#5 Brother Bob   Moderators   -  Reputation: 7928

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Posted 23 November 2012 - 06:15 AM

What is it with the result from VS2012 that is different from codeblocks, or not what you expect or want it to be?

#6 Sugavanas   Members   -  Reputation: 166

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Posted 23 November 2012 - 06:27 AM

The thing is in codeblocks the console does not end after it starts but in vs it just closes and i can't see a thing, for example use this code in vs and codeblocks in an console app,
#include <iostream>
using namespace std;
int main()
{
    //Chapter 2 : Additon code

    //Chapter 2 : Divisional code
	  int first, second;
	  cout << "Dividing 28 by 14." << endl;
	  first = 28;
	  second = 14;
	  cout << "Quotient  " << first / second << endl;
	  cout << "Remainder " << first % second << endl;
	  cout << "Dividing 32 by 6." << endl;
	  first = 32;
	  second = 6;
	  cout << "Quotient  " << first / second << endl;
	  cout << "Remainder " << first % second << endl;
		    //chapter 2 : char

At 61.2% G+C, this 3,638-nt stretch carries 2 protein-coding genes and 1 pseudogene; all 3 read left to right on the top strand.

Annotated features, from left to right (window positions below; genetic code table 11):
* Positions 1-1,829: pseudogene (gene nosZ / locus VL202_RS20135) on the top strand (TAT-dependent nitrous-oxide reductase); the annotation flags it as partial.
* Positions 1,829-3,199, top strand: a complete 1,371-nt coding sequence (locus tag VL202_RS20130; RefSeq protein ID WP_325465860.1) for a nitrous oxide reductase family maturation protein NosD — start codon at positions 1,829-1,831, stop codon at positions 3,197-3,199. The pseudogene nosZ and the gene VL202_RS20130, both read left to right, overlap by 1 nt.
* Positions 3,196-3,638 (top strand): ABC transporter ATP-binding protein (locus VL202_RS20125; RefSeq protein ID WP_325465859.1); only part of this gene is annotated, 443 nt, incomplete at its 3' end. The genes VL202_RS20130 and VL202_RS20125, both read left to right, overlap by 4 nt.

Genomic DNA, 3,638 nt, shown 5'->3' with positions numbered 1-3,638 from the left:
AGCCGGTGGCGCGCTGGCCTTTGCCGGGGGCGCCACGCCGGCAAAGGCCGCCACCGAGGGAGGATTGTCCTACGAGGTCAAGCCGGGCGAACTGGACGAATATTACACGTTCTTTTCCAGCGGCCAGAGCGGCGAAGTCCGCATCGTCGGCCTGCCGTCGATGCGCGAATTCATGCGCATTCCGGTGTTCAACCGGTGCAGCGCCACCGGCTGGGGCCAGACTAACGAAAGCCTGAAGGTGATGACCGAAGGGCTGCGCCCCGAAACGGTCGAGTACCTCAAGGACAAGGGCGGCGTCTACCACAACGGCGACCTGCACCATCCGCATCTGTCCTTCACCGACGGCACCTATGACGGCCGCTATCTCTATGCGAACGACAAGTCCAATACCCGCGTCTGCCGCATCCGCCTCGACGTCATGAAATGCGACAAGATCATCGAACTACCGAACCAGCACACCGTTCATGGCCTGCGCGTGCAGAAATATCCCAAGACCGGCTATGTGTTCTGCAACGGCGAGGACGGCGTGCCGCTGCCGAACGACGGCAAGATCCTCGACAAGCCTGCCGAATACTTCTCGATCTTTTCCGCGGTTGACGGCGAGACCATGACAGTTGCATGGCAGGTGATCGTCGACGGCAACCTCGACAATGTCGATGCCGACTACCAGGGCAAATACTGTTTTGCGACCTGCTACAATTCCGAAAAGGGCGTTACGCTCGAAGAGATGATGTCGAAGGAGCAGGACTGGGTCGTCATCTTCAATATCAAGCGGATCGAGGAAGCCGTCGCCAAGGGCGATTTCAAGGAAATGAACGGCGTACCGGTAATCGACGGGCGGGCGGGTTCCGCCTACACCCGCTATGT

cout << "Char  " << first / second << endl;
	  char ch;
	  ch = 'a';
	  cout << ch << endl;
	  char c;
	  c = '\0';
	  cout << c << endl;
	  cout << "hif" << endl;
	  return 0;

}


#7 LennyLen   Crossbones+   -  Reputation: 3613

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Posted 23 November 2012 - 06:36 AM

Use CTRL-F5 to start the application inside VS, and the console should remain open.

edit: You also need to do the following steps (copied from a Stack Overflow answer):


Note that this requires the Console (/SUBSYSTEM:CONSOLE) linker option, which you can enable as follows:
1 Open up your project, and go to the Solution Explorer. If you're following along with me in K&R, your "Solution" will be 'hello' with 1 project under it, also 'hello' in bold.
2 Right click on the 'hello" (or whatever your project name is.)
3 Choose "Properties" from the context menu.
4 Choose Configuration Properties>Linker>System.
5 For the "Subsystem" property in the right-hand pane, click the drop-down box in the right hand column.
6 Choose "Console (/SUBSYSTEM:CONSOLE)"
7 Click Apply, wait for it to finish doing whatever it does, then click OK. (If "Apply" is grayed out, choose some other subsystem option, click Apply, then go back and apply the console option. My experience is that OK by itself won't work.)

Edited by LennyLen, 23 November 2012 - 06:38 AM.


#8 Sugavanas   Members   -  Reputation: 166

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Posted 23 November 2012 - 06:39 AM

Ya it is there but when u close it and juz use F5 it closes automatically

#9 Brother Bob   Moderators   -  Reputation: 7928